One Step at a Time: A Latent Transitional Analysis on Changes in Substance Use, Exposure to Violence, and HIV/AIDS Risk Behaviors among Female Offenders
The aim of this analysis is to identify latent subgroups of women based on substance use, exposure to violence, and risky sexual behaviors and quantify discrete stages of behavior change over time. Data comes from 317 women recruited from a Municipal Drug Court System in the Midwest. All participants were interviewed regarding their substance use and sexual behaviors, as well as their exposure to violence at baseline, a 4th-month follow-up, and an 8th-month follow-up. A latent transitional analysis (LTA), a longitudinal extension of a latent class analysis (LCA), was used to quantify discrete stages of behavior change. The results of our analyses revealed 4 distinct behavioral profiles in our sample: 1) women with high probabilities of risky sexual behaviors, exposure to violence, and crack/cocaine use, 2) women with a high probability of exposure to violence, and moderate sexual risk taking, 3) women characterized solely by a high probability of crack/cocaine use, 4) women with low probabilities of all factors. The proportion of women in latent statuses characterized by a high probability of crack/cocaine use did not substantially decrease over time. Women who experienced child sexual abuse, had a greater number of lifetime arrests, were older, and believed they had risky drug using behavior that needed changing at baseline were significantly more likely to be in higher-risk latent statuses. Targeted interventions tailored to crack/cocaine users, as well as a wide-spread need for trauma-informed interventions among females involved in the criminal justice system, are needed.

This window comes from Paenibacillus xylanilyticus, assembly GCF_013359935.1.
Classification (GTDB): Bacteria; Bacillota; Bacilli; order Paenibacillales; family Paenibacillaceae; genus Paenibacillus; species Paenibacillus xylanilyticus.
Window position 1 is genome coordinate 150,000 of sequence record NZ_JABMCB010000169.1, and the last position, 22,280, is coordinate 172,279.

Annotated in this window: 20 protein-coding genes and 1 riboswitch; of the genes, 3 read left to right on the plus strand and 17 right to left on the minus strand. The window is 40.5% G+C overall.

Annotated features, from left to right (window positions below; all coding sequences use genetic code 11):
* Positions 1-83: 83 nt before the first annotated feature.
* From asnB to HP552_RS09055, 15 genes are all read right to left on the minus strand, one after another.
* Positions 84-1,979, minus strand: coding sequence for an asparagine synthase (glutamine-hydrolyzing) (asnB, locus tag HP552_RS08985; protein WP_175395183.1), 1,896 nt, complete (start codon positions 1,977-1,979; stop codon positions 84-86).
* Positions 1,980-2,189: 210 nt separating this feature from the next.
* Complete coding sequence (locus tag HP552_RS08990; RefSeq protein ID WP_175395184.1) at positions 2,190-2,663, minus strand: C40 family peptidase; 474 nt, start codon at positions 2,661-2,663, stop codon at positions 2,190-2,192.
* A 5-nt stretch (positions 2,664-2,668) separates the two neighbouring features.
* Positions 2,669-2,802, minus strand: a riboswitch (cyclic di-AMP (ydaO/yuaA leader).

KeywordsSAVA Women Criminal justice Drug court Substance use HIV/AIDS Violence
This study was funded by the Florida Education Fund (Jones), R01NR09180 (PI: Cottler), and partially funded by T32DA007292 (Jones AA, PI: Johnson, RM.). The authors want to acknowledge Dr. Catina O’Leary and Dr. Robert Crecilius for their essential role in the Sisters Teaching Options for Prevention (STOP) study. The authors also acknowledge all the staff and participants in STOP, the UF Department of Epidemiology, College of Medicine, College of Public Health and Health Profession.
This paper is a part of an unpublished doctoral dissertation authored by Acheampong Jones.
Compliance with Ethical Standards
None to Declare.
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